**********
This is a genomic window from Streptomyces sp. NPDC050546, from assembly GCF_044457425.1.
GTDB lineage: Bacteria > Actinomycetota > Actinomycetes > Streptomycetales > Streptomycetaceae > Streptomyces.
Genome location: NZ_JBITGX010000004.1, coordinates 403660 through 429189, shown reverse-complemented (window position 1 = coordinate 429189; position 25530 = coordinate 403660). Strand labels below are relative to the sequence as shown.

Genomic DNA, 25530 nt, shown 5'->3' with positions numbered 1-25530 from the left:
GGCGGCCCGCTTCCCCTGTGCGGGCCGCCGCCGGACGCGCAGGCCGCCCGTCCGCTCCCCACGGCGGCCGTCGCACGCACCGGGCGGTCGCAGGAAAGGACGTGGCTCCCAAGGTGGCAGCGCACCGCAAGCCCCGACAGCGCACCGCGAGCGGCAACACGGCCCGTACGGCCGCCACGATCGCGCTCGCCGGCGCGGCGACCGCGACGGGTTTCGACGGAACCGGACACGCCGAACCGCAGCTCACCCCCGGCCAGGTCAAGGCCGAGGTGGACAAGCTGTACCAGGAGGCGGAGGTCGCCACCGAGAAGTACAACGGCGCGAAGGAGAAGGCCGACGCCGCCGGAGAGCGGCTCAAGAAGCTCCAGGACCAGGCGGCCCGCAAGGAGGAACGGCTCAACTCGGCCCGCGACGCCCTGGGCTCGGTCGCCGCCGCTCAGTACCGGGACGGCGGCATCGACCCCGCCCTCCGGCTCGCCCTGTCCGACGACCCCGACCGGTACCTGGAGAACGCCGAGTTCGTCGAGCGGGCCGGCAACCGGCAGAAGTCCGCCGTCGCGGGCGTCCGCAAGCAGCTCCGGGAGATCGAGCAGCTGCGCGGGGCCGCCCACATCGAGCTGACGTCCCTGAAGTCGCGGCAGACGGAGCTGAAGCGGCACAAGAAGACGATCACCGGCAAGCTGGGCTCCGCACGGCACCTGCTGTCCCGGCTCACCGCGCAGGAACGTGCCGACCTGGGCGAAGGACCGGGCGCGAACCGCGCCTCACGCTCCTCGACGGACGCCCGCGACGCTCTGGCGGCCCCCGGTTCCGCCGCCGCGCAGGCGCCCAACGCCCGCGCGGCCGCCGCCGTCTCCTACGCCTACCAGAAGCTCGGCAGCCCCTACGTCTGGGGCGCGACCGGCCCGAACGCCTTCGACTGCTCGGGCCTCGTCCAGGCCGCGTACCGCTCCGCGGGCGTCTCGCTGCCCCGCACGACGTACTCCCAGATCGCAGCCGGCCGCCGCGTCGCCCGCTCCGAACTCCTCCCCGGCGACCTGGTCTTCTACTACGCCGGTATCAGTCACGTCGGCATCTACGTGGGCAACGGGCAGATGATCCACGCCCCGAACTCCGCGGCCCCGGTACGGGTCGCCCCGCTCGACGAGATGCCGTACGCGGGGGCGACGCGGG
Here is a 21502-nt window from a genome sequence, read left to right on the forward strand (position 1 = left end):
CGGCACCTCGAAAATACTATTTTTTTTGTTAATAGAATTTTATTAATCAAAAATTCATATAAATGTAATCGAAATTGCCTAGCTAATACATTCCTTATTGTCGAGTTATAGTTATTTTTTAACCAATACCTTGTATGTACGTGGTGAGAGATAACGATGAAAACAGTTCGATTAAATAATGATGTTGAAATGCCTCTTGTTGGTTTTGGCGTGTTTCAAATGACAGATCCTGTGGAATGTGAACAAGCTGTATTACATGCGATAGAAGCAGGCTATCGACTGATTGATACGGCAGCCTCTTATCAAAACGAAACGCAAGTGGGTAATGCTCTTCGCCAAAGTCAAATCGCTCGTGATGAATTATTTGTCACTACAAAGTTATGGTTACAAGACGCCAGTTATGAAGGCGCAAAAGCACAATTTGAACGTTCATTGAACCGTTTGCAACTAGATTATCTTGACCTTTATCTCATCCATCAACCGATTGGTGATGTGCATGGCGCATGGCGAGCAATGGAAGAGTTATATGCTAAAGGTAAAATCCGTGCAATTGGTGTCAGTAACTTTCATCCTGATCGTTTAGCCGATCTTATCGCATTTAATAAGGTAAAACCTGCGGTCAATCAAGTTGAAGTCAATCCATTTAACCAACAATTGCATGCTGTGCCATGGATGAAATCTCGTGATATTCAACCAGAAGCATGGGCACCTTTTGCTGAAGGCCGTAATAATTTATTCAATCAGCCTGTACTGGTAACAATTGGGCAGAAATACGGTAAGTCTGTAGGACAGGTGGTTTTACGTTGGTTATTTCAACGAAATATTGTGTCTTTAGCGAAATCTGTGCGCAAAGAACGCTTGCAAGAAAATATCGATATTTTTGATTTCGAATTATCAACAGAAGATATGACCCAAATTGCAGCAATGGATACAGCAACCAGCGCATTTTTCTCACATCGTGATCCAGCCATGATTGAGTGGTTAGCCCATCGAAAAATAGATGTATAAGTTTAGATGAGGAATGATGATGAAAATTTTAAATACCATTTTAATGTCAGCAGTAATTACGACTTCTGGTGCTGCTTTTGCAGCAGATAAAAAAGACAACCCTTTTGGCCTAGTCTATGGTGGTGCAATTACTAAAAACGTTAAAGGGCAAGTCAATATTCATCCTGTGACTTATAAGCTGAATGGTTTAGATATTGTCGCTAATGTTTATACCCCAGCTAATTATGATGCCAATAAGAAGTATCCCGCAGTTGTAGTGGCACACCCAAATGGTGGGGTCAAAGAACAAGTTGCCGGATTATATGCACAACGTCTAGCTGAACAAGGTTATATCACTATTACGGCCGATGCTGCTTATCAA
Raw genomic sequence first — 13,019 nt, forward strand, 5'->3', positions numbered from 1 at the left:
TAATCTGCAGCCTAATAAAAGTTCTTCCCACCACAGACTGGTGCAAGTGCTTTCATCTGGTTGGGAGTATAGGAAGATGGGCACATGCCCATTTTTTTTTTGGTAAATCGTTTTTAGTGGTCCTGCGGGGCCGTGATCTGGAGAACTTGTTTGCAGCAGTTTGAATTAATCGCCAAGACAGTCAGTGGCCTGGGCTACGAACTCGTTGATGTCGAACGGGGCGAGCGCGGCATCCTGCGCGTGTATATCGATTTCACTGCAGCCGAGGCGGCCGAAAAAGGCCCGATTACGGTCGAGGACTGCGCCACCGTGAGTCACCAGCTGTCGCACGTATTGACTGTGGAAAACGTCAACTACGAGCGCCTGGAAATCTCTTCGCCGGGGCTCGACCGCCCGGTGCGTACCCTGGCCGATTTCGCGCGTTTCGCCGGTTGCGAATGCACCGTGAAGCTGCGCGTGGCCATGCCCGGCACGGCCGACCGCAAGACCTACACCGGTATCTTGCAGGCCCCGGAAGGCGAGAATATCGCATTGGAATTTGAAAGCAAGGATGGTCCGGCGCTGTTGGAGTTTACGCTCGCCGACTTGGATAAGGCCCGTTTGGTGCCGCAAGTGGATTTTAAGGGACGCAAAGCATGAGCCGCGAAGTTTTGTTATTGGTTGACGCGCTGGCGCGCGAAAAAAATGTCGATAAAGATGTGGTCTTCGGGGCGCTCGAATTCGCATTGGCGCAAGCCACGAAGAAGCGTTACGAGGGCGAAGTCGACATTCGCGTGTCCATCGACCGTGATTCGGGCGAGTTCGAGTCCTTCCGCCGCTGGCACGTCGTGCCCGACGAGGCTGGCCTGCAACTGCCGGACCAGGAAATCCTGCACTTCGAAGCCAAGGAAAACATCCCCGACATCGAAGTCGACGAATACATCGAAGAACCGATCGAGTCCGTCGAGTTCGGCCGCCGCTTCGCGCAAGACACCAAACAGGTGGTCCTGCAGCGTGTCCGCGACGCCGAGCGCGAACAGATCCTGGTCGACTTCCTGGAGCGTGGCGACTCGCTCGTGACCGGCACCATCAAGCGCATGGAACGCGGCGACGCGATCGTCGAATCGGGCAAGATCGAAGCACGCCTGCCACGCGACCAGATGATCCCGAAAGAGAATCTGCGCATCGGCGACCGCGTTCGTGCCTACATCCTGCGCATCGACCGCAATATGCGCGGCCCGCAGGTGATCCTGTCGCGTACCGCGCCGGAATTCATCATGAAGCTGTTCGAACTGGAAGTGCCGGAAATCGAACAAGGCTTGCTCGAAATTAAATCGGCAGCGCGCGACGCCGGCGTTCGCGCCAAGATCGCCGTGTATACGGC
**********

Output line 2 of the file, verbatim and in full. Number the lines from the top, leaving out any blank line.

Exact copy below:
GTDB lineage: Bacteria > Actinomycetota > Actinomycetes > Streptomycetales > Streptomycetaceae > Streptomyces.